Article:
BeFaithful can say she’s involved with the law but she has not had a legal ed like the rest of us.
Mon, Aug 20, 2018, 7:41 PM
Helen, I do not think in accordance with the Statute that B Faithful complied as she should listing what the cost of the project entailed, etc. Nevertheless, we live in a State where a charity pledge is not considered a debt. Thus we sure as hell do not owe her the money. And she should have provided far more information. I will be placing this on the blog.
.In Florida you can read the following Statute Chapter 496 or a legal opinion which is as follows:
Florida Estate Planning Lawyer Blog
The law of charitable pledges
by David M. Goldman
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One issue that occurs in estate planning is whether or not a charitable pledge can be enforced on a person’s estate after death. Wealthy individuals often make pledges to their favorite charitable organizations during their lifetime, only to die before fulfilling the pledge. Executors are then placed in the difficult situation of balancing its duty to ensure the estates assets for the decedentsheirs and to pay the money owed by the estate to the charitable organization. If a court rules the pledge is enforceable, the pledge must be paid out of the estate before the rest of the estate’s assets are distributed to the beneficiaries.
Courts will often find a charitable pledge enforceable when these situations occur:
The pledge is an offer to contract that becomes binding when work obligated by the pledge has begun, or the charity relying on the pledge has otherwise incurred liability.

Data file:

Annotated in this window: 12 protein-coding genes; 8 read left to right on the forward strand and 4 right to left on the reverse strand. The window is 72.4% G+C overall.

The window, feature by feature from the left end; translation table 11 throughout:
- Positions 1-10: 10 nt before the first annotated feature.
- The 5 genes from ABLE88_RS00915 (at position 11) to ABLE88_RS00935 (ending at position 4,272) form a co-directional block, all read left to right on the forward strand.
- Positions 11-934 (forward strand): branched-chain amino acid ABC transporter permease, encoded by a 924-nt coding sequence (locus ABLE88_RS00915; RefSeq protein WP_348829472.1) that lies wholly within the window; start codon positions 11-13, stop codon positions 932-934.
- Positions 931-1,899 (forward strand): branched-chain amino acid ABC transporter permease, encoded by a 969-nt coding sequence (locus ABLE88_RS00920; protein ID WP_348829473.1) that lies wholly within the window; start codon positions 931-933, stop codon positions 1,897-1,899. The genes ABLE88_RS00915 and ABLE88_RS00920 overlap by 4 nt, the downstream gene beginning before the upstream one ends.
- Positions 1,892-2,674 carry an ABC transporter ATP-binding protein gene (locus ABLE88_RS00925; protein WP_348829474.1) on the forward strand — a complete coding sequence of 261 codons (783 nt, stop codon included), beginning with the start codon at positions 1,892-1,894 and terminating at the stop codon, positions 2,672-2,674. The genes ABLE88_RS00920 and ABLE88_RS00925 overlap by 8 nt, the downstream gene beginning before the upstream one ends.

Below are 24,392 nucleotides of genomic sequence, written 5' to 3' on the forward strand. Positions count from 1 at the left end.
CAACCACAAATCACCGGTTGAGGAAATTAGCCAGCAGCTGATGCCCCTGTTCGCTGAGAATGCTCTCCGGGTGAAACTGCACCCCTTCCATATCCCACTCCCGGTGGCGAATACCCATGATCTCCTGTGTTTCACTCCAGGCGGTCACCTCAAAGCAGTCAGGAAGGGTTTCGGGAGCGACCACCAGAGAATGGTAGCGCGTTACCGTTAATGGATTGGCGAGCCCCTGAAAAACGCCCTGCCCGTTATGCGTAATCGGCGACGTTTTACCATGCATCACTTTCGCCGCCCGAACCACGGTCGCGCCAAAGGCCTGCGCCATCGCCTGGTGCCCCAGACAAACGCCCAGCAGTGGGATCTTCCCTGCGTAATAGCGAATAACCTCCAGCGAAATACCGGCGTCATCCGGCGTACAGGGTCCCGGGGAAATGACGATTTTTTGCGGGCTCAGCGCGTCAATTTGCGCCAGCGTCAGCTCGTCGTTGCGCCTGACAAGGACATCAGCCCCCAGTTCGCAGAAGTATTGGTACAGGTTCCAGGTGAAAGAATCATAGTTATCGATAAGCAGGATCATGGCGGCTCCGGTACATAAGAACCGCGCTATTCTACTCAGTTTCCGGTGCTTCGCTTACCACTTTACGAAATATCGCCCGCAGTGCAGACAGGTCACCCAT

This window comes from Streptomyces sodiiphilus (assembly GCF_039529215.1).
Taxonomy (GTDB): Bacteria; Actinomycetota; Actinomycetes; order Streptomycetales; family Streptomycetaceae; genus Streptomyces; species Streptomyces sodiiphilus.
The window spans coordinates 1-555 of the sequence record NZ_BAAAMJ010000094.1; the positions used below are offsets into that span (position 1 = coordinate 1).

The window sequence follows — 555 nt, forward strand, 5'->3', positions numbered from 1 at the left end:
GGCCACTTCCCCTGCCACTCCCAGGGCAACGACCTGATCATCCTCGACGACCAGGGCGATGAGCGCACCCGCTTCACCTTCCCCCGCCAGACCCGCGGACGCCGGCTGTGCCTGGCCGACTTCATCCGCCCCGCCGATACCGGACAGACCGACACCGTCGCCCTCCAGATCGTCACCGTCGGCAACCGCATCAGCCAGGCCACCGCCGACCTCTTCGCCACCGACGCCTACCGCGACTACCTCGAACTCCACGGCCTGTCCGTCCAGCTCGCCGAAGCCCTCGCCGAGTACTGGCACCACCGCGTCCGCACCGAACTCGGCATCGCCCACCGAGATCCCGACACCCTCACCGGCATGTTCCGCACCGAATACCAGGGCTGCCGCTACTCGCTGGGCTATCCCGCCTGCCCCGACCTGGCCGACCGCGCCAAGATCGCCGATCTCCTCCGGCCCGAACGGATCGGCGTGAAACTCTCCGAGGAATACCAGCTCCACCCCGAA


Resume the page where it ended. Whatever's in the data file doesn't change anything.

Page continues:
Donor’s pledge has induced other pledges
The charity’s acceptance of the pledge imparts a promise to apply the funds according to the donor’s wishes, and his pledge is supported by that promise.
Public policy requires the donor’s liability on a pledge.
State law defines when a charitable pledge is enforceable. In Florida, a pledge is enforceable only if there is evidence of contractual consideration or promissory estoppel. (The principle that a promise made without consideration may nonetheless be reinforced to prevent injustice. If the promisor should have reasonably expected the promise to rely on the promise and if the promisee did actually actually rely on the promise to his or her detriment)
BeFaithful never provided any information or as to how the funds, if received were to be used. Therefore there was no consideration or was there a detriment. However, she still received $10,000 so she has no right to request additional money per Adam Putnam’s site in the State of Florida.
If I agree to make a contribution over the telephone and later change my mind, am I obligated to send the money I pledged?
A contribution is not a debt; therefore, you are under no obligation to follow through on a pledge. THEREFORE BE FAITHFUL HAS NO RIGHT TO THE $3000 It is the Law
If she has not followed the law a complaint could be made against her and its a felony.